THE REDWOOD MASSACRE
Firstly I would like to say thankyou to both Producer, Lorraine Keith and Director, David Ryan Keith for allowing me to view a screener of their new indie slasher film “The Redwood Massacre”. It’s filmmakers like you that allow me to keep my blog up and running and keep the viewers reading. The Redwood Massacre is a typical 80’s style slasher fare about 5 friends that are heading out on that all to familiar camping trip in the woods. This time it’s to visit The Redwood House, the murder site of a local legend. Little do the group know that someone still haunts the woods and is out for their blood! The film stars Mark Wood, Lisa Cameron, Lisa Livingston, Rebecca Wilkie, Adam Coutts and Lee Hutcheon.
Well there are plenty of things to like about Keith’s Redwood Massacre, The quality in the production value is the first real standout. With an estimated budget of just 150,000 pounds, this looks exquisite. The cinematography and editing is fantastic and David makes perfect use of the location and it’s surroundings. The intro score was wonderful, it sounded like something right out of a Tobe Hooper film. The audio levels and smooth camera work are amongst some of the best technical work I have seen in the horror genre this year. At no stage does anything become to shaky or experimental, it’s all very concentrated and professional work. The acting from most of the cast is generally pretty good. I found the emotionally driven scenes to have much more substance then some of the general chit-chat dialogue. That’s pretty rare given that most performances feel forced when the actors really have to “act”. Lisa Cameron’s performance became a little bit tedious in the second half of the film but more because the character was quiet annoying (obviously written that way), so in a way I suppose she did her job (haha).
The Killers mask (I never caught his name, if he even had one??), although not very original still look super cool. Anytime you can’t see an actors face the character convey’s that little bit more doom and gloom and in the situation this group finds themselves in that really works. The two best aspects of The Redwood Massacre are the back story surrounding the legend and the films blood and gore effects. David must have read the handbook on Slashers 101 and I commend him for that. It’s key that you have at least one or two kills in the opening 15 minutes of your film because it gets the audience involved nice and early. A lot of slasher films these days are waiting for that body count and trying to give the viewers that extra bit of suspense but it comes at the cost of not delivering on what everyone paid to see. I’m happy to say that within 12 minutes David delivers with some action sequences (if you don’t count the opening scene, that is). The red stuff continues to flow consistently throughout the film’s 82 minute running time and it’s great!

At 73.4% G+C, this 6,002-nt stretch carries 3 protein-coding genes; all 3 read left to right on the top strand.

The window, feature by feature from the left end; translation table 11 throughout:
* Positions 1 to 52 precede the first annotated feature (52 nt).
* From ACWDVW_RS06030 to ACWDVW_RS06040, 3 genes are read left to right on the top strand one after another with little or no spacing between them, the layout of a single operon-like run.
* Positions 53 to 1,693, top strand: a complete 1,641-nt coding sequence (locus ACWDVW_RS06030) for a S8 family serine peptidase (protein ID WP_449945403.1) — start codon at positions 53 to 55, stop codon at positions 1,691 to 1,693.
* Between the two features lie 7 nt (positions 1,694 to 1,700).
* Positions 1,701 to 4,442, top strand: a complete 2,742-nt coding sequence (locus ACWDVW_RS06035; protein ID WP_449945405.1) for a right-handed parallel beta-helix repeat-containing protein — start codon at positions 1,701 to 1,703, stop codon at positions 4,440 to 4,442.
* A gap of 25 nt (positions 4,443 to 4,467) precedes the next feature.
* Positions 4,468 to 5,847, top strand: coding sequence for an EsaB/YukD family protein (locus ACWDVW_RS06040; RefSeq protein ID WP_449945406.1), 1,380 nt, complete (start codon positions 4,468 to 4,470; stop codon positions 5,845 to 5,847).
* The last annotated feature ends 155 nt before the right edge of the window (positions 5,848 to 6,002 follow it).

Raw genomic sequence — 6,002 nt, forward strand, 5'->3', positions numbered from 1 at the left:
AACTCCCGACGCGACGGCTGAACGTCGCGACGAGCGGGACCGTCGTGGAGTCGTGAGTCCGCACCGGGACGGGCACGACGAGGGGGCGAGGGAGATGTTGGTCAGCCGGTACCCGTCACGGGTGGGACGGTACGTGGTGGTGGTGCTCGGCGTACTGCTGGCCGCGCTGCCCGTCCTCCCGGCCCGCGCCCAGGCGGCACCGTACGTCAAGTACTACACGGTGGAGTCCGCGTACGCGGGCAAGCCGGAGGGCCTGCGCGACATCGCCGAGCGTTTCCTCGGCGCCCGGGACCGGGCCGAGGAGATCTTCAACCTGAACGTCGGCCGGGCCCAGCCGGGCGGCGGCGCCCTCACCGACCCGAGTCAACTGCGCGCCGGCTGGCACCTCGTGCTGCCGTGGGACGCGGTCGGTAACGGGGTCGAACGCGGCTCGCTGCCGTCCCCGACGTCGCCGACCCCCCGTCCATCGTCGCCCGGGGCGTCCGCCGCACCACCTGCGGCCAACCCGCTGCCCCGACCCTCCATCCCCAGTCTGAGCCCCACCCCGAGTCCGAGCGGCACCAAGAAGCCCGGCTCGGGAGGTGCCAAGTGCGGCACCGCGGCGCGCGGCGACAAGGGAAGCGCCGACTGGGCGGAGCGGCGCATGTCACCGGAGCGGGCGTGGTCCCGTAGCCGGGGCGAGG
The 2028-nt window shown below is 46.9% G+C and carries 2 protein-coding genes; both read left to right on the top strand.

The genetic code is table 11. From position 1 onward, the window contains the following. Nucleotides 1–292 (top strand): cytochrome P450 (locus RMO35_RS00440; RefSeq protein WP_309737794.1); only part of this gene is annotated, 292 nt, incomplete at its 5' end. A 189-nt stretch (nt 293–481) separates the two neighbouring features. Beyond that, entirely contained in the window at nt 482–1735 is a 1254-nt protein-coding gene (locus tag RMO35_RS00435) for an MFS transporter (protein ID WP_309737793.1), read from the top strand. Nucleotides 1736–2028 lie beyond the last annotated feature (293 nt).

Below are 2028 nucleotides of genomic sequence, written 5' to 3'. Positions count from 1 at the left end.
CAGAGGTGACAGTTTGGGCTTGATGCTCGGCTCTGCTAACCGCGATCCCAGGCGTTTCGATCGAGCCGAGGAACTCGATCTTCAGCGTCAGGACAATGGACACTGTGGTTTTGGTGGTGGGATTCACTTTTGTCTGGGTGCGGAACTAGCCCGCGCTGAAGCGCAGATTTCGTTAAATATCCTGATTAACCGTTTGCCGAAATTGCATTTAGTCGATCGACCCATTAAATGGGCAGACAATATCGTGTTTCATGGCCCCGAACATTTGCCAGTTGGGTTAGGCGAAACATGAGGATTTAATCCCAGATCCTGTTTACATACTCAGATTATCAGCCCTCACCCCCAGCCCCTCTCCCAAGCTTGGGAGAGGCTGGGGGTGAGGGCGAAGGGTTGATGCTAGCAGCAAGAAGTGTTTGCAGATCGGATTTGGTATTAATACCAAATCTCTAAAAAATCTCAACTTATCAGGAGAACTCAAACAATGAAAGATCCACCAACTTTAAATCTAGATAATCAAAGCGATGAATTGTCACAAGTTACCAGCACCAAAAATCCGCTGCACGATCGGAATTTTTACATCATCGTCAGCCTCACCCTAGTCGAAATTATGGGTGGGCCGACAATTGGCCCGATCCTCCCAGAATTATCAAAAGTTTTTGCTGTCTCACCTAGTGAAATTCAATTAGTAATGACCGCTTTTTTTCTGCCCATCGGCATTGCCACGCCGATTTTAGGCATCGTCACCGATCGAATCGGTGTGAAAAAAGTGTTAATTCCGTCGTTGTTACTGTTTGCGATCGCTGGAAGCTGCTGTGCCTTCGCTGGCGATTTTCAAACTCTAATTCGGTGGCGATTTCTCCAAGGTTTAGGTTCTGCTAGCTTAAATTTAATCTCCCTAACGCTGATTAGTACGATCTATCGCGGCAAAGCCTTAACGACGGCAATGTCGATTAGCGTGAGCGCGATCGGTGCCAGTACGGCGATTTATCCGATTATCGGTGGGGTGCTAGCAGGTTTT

Overall there isn’t much wrong with The Redwood Massacre and the things that I did pick up on were mostly small. Obviously ignore the fact that this thing can’t be passed off as overly original in design or execution but at the same time it’s not trying to be, it’s a slasher and we all know what we are in for. However, the characters lack any real personality. It’s normally those standout traits they possess that make them either loveable and you root for them to survive or on the other side of the spectrum you hope for their untimely demise because they are horrible. Our group of five don’t really project much and therefore it’s difficult to care about any of them. I suppose in a film like this it still works for you as a viewer if you want them to die (haha). I thought the way they were all supposed to be friends was a bit of a stretch too. I don’t know many friendships where the dynamics are the same as they were with this group. The fact that most of the film only has one guy was a little odd as well. I didn’t realize the English accents were going to be so strong and it definitely sneaks up on you. Most people would be expecting this to be an American horror film when it opens up but, alas.
The suspense missed the mark a little bit in a few scenes. The opportunity to build a kill sequence with some creepy music and sound effects wasn’t taken. Jess’s painted on eyebrows ( I don’t know if they were though haha), whatever those things were they were awfully distracting. I hope to god those are not her real eyebrows! the poor girl. There are a few errors in continuity and such throughout the film. A few of them include the stranger that appears early on in the film and then without explanation is there towards the end. I think some sort of connection needed to be made earlier on. There is an editing problem in one scene where the killer is right near one of the victims and then next minute she has been able to hide with literally one second to spare, not sure what happened there??. The writers missed an opportunity to incorporate a scene that would lead to the capture of Jessica and Mark (I think it is?) and the scene ends up feeling cut and pasted.
The Redwood Massacre aside from a few small issues is one of the better slasher film’s this year. Given the small amount of experience and somewhat of a low-budget, the cast and crew make the most of what they have. One of the things stopping this from being one of the best indie slashers of the year was that there was clearly a budget allowed for blood and gore but no time and effort was spent on prosthetic pieces for the wounds and that would have just created more authenticity to go with the realistic blood and gore, maybe next time! I just ordered David’s first film “Attack Of The Herbals” which I will have a review for soon. Be sure to support this film and check out the trailer and Imdb page at http://www.imdb.com/title/tt3242756/?ref_=nv_sr_1
My rating for “The Redwood Massacre” is 6.5/10